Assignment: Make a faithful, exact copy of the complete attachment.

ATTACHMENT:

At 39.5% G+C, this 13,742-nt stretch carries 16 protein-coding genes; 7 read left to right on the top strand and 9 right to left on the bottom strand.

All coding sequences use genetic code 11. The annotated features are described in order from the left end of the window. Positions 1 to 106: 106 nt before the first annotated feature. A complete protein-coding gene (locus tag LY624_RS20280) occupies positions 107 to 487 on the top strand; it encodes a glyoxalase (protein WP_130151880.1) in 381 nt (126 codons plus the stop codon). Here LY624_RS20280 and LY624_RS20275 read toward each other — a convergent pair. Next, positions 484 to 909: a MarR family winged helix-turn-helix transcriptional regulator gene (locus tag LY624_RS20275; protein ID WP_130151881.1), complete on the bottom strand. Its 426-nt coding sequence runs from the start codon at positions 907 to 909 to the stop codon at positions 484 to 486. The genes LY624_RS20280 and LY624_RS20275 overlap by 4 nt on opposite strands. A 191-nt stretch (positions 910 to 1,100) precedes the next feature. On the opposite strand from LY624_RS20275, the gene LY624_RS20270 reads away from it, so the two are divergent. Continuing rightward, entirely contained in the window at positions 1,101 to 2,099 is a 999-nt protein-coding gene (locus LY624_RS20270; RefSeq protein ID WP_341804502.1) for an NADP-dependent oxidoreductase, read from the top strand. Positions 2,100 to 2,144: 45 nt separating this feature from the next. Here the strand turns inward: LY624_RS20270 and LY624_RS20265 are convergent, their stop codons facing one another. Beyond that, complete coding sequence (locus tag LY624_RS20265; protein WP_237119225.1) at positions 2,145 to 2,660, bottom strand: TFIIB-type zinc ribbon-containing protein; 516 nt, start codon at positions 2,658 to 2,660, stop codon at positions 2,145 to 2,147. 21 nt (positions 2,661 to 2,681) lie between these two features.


At 39.5% G+C, this 13,742-nt stretch carries 16 protein-coding genes; 7 read left to right on the top strand and 9 right to left on the bottom strand.

All coding sequences use genetic code 11. The annotated features are described in order from the left end of the window. Positions 1 to 106: 106 nt before the first annotated feature. A complete protein-coding gene (locus tag LY624_RS20280) occupies positions 107 to 487 on the top strand; it encodes a glyoxalase (protein WP_130151880.1) in 381 nt (126 codons plus the stop codon). Here LY624_RS20280 and LY624_RS20275 read toward each other — a convergent pair. Next, positions 484 to 909: a MarR family winged helix-turn-helix transcriptional regulator gene (locus tag LY624_RS20275; protein ID WP_130151881.1), complete on the bottom strand. Its 426-nt coding sequence runs from the start codon at positions 907 to 909 to the stop codon at positions 484 to 486. The genes LY624_RS20280 and LY624_RS20275 overlap by 4 nt on opposite strands. A 191-nt stretch (positions 910 to 1,100) precedes the next feature. On the opposite strand from LY624_RS20275, the gene LY624_RS20270 reads away from it, so the two are divergent. Continuing rightward, entirely contained in the window at positions 1,101 to 2,099 is a 999-nt protein-coding gene (locus LY624_RS20270; RefSeq protein ID WP_341804502.1) for an NADP-dependent oxidoreductase, read from the top strand. Positions 2,100 to 2,144: 45 nt separating this feature from the next. Here the strand turns inward: LY624_RS20270 and LY624_RS20265 are convergent, their stop codons facing one another. Beyond that, complete coding sequence (locus tag LY624_RS20265; protein WP_237119225.1) at positions 2,145 to 2,660, bottom strand: TFIIB-type zinc ribbon-containing protein; 516 nt, start codon at positions 2,658 to 2,660, stop codon at positions 2,145 to 2,147. 21 nt (positions 2,661 to 2,681) lie between these two features.